Daily Figment 66 – What’s That Buzz?

Pop quiz, everybody!What do these two items have in common?

  • Mr. Toad’s Wild Ride
  • Celebration 25

Give up? Two words: the Internet.

What we would like to offer for discourse is the idea of living in a glass house–a corporate bubble, so to speak. You see, most companies are living in this bubble today. A bubble of transparency, where every move is under direct scrutiny.

Let’s borrow Lou’s wayback machine and go back to 1997. An article appeared in the Orlando Sentinel describing the shuttering of Mr. Toad to make way for The Many Adventures of Winnie the Pooh. Shortly after that, Save Mr. Toad’s Wild Ride appeared. Although the movement garnered a lot of grassroots support, it wasn’t enough to stop corporate machinations.

We need to take a look at the state of the Internet way back in the mid-1990’s. It existed as Web 1.0, which can be explained as a static information source with very little interaction. As you can see from the Save Mr. Toad page, there are links to physical addresses of Disney Corporate, but there wasn’t a feedback form, comment spot or forum.

In 2004, the term Web 2.0 was coined. Basically, the 2.0 refers to blogs, wikis and forums. The ability to leave comments and create community is the basis for 2.0. Flickr, MySpace and this blog are examples, as well. As the internet was reborn as an interactive community, the feedback companies like Disney had access to became substantially more sophisticated. It also became more voluminous, as people discovered that the interactive connection to this community was effectively reaching Mouse Ears in the previously impenetrable board rooms of corporate America.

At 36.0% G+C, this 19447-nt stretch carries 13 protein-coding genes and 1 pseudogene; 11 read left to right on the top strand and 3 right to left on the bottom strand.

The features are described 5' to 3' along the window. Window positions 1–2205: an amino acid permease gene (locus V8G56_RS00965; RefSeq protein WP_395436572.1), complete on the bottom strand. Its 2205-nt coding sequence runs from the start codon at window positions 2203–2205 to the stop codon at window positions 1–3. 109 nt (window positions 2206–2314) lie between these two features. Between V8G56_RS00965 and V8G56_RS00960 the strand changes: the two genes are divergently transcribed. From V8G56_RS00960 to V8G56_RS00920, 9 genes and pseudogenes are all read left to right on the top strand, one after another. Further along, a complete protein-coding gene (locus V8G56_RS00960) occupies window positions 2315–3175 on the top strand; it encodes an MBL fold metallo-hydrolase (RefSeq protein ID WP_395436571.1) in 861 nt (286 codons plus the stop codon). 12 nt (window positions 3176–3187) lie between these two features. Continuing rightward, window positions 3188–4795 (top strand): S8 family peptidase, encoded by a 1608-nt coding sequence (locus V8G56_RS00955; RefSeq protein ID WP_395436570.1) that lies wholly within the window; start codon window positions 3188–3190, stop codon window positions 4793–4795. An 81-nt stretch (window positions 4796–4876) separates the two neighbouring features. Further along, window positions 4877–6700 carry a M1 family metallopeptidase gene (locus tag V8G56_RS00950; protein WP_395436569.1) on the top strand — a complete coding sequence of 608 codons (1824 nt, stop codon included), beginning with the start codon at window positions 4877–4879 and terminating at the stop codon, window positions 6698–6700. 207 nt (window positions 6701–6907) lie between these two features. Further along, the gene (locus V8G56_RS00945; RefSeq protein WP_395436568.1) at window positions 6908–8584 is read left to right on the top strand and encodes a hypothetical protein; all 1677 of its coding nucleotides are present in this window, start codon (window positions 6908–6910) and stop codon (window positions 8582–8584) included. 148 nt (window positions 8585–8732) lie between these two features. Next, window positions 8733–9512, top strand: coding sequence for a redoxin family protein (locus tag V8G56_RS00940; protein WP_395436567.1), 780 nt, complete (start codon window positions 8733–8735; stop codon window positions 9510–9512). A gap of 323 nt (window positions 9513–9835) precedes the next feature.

So, fast forward to 2004 and you start to see the development of web forums and blogs dedicated to the study and discussion of Disney minutiae, travel, politics and business practices. Endless discussions, that deeply proselytize the Magic as we know and love it, evolved into loving, open-source suggestions. The Disney execs took notice.

See, this is where the difference begins.

It was published a while back (sometime this year, I believe) that Disney announced that they were actively scouring forums and blogs. Not that they had a person reading all of them, but they hired a company that would scan all of the Disney related forums and aggregate the data. They could then give Disney a detailed report of what people are talking about. There have been reports going way back of Disney chefs reading negative trip reports and contacting the author to rectify the situation.

As recently as the year 2007, the online Disney community began a collective huffing and puffing over the lack of interest the suits had shown in recognizing the 25th anniversary of Epcot. Many bloggers chastised the company for underplaying what many of us considered a hallmark event. As the huffing mutated into a discernible roar, a fury of changes and acknowledgments gushed from the beloved park. Redesigned rides, new old logos, the wand coming down and the rechristening as Epcot Center truly has revitalized and, in some ways satiated, the fervent community. Or so we think…. and wish…..or are we just experiencing wishful thinking?

So, does the online Disney community have a voice? Can the collective sigh of a bored constituency wake the sleeping WED Enterprises? Has the creative side of Disney’s corporate brain existed in a vacuum for too long?